To bring to fruition our common wish to survive and be healthy, a new global order is required that takes into account the perspectives of all nations and groups
The Covid-19 pandemic, earthquakes in Türkiye, Syria, Pakistan, wildfires, droughts, floods, and many more extreme events caused directly or indirectly by climate change, contribute to the multi-crises environment we live in today. All these crises have their critical imprint on population and individual health on a global scale. Health is invaluable, regardless of where we live on the globe. We are increasingly seeing that actions taken on one side of the world can have significant effects on the health of people anywhere else. Dividing the world into North and South, developed and less developed, rich and poor, does not make much sense when it comes to cooperation for health. The most prevalent health threats might differ from location to location, but ultimately, health cannot be maintained sustainably unless we seriously commit to prevention and ensure that adequate access to health care is realised everywhere. Thus, (natural) disasters and other unprecedented crises must lead us to invest in the causes together. The very close cooperation for COP28 between climate and health is a good example of this.
As we call for better cooperation to address common challenges, we need to factor in legitimate national interests and perspectives. Globalisation has so far increased the speed of technological development and the amount of international trade but is now being reconsidered along various dimensions. It is now clear that globalisation in the way it was implemented in the past decades has failed to deliver the promised increase in equality of opportunity and living conditions within and between countries and regions. It is an increasingly political risk that the richest countries and the strongest international actors benefit the most, while weaker nations and groups continue to fall behind. This leads to a loss of trust in multilateral organisations and processes and – in some countries – increasing susceptibility to populist and nationalist temptations. In the field of global health, rich nations and big donors frequently set priorities and approaches, often without consulting the countries and communities most affected. Increasingly, low- and middle-income countries want to move away from this donor-driven official development assistance model and seek real partnerships that are different to the often disease-based approaches preferred by donors. The establishment of the mRNA vaccine technology transfer hub in South Africa under the auspices of the WHO is a relevant example of this approach and shows how multilateral technology transfer can be organised to benefit LMICs.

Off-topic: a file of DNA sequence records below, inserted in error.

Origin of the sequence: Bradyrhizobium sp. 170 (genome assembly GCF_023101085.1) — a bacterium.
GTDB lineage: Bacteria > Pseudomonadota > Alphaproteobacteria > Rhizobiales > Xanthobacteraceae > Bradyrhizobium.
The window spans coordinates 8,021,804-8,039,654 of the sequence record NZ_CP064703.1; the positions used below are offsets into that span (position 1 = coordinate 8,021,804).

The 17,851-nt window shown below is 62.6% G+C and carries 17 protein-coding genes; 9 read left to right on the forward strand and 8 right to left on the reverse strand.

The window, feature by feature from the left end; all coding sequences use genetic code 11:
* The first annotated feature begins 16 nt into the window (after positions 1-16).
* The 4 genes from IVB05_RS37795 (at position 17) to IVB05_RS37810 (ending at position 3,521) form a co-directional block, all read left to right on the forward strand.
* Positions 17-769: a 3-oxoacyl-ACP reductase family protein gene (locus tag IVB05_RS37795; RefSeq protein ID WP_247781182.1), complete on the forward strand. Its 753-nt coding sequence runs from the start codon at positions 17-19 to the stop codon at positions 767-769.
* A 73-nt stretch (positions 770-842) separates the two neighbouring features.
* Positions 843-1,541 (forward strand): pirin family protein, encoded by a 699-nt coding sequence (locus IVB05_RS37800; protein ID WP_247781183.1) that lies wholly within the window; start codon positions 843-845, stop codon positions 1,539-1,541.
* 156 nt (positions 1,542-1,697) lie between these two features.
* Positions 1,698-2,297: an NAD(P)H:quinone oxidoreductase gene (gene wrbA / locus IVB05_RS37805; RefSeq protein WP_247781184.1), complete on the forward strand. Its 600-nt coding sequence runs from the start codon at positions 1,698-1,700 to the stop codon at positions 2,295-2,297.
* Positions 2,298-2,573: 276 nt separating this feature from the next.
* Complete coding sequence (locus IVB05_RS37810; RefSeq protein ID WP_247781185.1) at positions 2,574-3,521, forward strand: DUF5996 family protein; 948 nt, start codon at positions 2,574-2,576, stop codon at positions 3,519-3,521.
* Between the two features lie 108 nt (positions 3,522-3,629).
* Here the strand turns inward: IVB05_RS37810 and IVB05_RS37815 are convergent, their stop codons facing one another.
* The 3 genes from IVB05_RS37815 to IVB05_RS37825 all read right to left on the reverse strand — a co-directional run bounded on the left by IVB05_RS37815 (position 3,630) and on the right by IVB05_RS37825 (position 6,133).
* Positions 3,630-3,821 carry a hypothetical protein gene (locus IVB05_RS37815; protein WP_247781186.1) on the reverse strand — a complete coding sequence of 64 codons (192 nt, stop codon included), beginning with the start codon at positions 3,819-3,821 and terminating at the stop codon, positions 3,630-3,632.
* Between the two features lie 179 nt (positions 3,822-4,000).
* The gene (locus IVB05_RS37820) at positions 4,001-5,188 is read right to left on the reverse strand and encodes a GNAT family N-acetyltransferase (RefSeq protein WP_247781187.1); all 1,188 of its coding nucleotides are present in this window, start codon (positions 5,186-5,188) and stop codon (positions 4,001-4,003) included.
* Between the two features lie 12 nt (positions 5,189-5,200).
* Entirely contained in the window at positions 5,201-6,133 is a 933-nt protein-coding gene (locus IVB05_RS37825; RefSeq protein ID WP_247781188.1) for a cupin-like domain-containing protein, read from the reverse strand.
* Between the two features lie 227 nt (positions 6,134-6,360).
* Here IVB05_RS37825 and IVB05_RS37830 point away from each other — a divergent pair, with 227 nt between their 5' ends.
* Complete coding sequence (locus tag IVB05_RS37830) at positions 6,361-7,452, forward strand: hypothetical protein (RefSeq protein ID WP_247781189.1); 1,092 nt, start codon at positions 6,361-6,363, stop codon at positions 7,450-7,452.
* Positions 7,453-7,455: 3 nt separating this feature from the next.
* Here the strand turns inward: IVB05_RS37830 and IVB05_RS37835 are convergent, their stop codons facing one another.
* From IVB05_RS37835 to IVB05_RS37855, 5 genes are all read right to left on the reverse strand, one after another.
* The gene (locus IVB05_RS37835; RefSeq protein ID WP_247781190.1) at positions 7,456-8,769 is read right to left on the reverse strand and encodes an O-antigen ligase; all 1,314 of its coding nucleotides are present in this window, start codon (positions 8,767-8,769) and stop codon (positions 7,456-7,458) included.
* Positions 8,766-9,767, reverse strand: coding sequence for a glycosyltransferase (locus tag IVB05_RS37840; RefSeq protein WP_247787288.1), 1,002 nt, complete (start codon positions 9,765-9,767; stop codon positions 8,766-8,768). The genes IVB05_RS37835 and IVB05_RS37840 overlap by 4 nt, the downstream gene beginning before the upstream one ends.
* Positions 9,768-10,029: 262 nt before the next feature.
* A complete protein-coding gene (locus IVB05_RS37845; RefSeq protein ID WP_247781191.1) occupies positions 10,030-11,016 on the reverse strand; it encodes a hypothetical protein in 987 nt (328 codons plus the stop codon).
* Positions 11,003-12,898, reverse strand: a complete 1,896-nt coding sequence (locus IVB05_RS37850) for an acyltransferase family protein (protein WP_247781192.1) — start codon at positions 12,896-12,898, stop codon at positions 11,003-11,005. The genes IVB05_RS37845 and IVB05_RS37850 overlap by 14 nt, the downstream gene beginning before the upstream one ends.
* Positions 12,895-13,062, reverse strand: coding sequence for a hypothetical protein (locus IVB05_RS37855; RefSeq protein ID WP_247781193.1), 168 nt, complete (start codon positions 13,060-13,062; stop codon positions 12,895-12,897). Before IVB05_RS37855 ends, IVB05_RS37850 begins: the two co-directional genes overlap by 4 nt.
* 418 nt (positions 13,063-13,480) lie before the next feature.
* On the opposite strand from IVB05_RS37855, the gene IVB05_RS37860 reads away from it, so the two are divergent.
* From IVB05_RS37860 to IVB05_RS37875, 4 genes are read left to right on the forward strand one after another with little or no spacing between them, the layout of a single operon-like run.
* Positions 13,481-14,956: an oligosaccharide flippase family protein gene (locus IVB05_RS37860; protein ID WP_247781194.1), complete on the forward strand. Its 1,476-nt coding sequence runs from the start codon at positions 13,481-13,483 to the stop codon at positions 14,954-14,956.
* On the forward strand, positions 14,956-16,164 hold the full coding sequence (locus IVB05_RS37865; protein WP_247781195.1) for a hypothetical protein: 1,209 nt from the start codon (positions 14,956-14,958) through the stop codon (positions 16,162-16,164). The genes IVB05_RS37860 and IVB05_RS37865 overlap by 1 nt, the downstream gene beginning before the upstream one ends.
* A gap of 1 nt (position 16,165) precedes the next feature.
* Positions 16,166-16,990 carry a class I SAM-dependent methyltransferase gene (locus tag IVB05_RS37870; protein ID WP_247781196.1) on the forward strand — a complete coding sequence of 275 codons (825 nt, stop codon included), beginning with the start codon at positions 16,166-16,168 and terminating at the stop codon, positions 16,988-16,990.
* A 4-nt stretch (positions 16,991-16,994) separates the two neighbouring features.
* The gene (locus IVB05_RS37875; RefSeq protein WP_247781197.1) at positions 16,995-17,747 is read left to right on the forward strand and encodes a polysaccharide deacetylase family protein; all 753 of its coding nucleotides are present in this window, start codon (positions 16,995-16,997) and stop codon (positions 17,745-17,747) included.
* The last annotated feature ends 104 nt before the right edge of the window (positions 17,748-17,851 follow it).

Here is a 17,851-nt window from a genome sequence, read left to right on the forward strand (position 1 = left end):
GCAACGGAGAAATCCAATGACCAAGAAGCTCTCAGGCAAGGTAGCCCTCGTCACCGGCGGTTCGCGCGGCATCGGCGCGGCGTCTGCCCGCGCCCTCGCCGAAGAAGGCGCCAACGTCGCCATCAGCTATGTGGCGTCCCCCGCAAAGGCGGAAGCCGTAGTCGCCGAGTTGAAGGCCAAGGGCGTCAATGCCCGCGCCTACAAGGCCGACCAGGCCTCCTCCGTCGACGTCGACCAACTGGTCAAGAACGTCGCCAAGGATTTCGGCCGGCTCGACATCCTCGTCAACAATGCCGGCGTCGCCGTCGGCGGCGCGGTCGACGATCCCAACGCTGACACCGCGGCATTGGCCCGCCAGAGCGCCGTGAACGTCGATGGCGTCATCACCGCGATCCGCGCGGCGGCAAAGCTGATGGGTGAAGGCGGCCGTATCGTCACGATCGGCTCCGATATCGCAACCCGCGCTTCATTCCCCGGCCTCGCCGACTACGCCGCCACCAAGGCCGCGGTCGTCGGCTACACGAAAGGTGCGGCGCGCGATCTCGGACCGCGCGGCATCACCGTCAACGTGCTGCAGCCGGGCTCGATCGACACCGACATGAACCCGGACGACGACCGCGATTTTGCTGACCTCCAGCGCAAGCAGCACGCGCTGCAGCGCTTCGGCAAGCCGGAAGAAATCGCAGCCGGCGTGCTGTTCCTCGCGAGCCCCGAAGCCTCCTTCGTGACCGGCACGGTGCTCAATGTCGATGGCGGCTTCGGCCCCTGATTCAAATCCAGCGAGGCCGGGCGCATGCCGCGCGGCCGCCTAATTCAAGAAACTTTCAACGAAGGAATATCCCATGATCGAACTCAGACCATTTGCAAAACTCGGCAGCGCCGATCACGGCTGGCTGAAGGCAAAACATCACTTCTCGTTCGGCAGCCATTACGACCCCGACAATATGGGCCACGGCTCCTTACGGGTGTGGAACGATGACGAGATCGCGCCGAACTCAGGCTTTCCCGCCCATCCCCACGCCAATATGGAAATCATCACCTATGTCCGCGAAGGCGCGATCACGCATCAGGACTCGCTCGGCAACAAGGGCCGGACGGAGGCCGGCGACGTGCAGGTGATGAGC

This type of fair global cooperation is the response we need to global challenges in these crisis-driven times. Global health must continue to work on new approaches that combine fair international partnerships with common humanitarian principles and with a high respect for regional and national views and requirements.
There is still a power imbalance among nations across the globe. Economic performance has determined the impact and membership in intergovernmental forums such as the G7 or G20 – which increasingly also deal with global health issues. Their deliberations led to the creation of the Global Fund and now more recently the Pandemic Fund. Yet global issues require inclusive multilateral cooperation with ‘all voices heard’, irrespective of the size of their economy. The balance between size, economic power and regional viewpoints is delicate, but well known to many federal structures, including the European Union and African Union as well as the United States, all employing slightly different solutions to similar challenges.
At the World Health Summit, we commit to facilitating high-level dialogues among political actors with very diverse backgrounds from all across the globe. This includes G7 and G20 participation in the World Health Summit programme, but at the same time there is a commitment to inclusivity of LMICs across all regions and topics. Stimulating diverse encounters, not only across disciplines and stakeholder groups but also between different government actors, is a primary goal for the World Health Summit. Due to its convening power, the World Health Summit provides a forum for formal and informal exchanges up to the highest level of leadership.
While platforms such as the World Health Summit can contribute to developing a new approach to multilateral action in the global health sector, the foundations for new processes, structures and financing mechanisms can only be negotiated at government levels with the broadest possible representation of nations, such as at the World Health Organization and the United Nations General Assembly. At the heart of such developments is a set of principles; they must be:
- rule based;
- inclusive; and
Future cooperation must take into account the interests of all nations and groups in order to achieve sustainable solutions to global challenges, including global health. In turn, all nations must be willing to prioritise global health and well-being over national egoism. The globe is getting smaller at an increasing speed and critical changes in the environment are becoming a common threat for all of us. I hope that we will all understand that our common wish to survive and be healthy needs a new global health order.